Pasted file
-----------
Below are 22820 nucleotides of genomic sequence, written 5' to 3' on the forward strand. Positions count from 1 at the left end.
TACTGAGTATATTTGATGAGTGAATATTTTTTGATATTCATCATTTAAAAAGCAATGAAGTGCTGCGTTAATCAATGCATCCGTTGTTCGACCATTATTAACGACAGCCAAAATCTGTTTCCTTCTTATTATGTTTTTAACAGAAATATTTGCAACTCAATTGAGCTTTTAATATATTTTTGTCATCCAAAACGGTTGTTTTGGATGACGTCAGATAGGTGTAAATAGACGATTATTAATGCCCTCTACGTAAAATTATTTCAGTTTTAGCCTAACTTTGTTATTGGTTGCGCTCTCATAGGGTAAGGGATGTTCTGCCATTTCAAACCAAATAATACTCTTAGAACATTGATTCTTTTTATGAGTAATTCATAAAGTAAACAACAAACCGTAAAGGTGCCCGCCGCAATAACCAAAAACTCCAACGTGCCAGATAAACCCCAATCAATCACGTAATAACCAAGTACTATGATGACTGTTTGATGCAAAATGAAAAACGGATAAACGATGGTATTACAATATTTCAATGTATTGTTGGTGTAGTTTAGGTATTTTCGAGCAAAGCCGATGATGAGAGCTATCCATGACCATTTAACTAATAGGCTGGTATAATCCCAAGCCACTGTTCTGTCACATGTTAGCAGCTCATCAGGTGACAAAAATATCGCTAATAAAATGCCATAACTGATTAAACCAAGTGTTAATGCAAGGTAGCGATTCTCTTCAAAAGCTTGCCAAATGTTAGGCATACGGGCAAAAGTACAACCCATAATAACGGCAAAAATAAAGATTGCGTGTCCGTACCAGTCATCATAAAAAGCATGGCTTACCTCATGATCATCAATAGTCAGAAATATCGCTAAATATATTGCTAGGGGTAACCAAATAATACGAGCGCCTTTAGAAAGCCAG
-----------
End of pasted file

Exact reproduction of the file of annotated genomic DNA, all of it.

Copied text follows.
Below are 22820 nucleotides of genomic sequence, written 5' to 3' on the forward strand. Positions count from 1 at the left end.
TACTGAGTATATTTGATGAGTGAATATTTTTTGATATTCATCATTTAAAAAGCAATGAAGTGCTGCGTTAATCAATGCATCCGTTGTTCGACCATTATTAACGACAGCCAAAATCTGTTTCCTTCTTATTATGTTTTTAACAGAAATATTTGCAACTCAATTGAGCTTTTAATATATTTTTGTCATCCAAAACGGTTGTTTTGGATGACGTCAGATAGGTGTAAATAGACGATTATTAATGCCCTCTACGTAAAATTATTTCAGTTTTAGCCTAACTTTGTTATTGGTTGCGCTCTCATAGGGTAAGGGATGTTCTGCCATTTCAAACCAAATAATACTCTTAGAACATTGATTCTTTTTATGAGTAATTCATAAAGTAAACAACAAACCGTAAAGGTGCCCGCCGCAATAACCAAAAACTCCAACGTGCCAGATAAACCCCAATCAATCACGTAATAACCAAGTACTATGATGACTGTTTGATGCAAAATGAAAAACGGATAAACGATGGTATTACAATATTTCAATGTATTGTTGGTGTAGTTTAGGTATTTTCGAGCAAAGCCGATGATGAGAGCTATCCATGACCATTTAACTAATAGGCTGGTATAATCCCAAGCCACTGTTCTGTCACATGTTAGCAGCTCATCAGGTGACAAAAATATCGCTAATAAAATGCCATAACTGATTAAACCAAGTGTTAATGCAAGGTAGCGATTCTCTTCAAAAGCTTGCCAAATGTTAGGCATACGGGCAAAAGTACAACCCATAATAACGGCAAAAATAAAGATTGCGTGTCCGTACCAGTCATCATAAAAAGCATGGCTTACCTCATGATCATCAATAGTCAGAAATATCGCTAAATATATTGCTAGGGGTAACCAAATAATACGAGCGCCTTTAGAAAGCCAG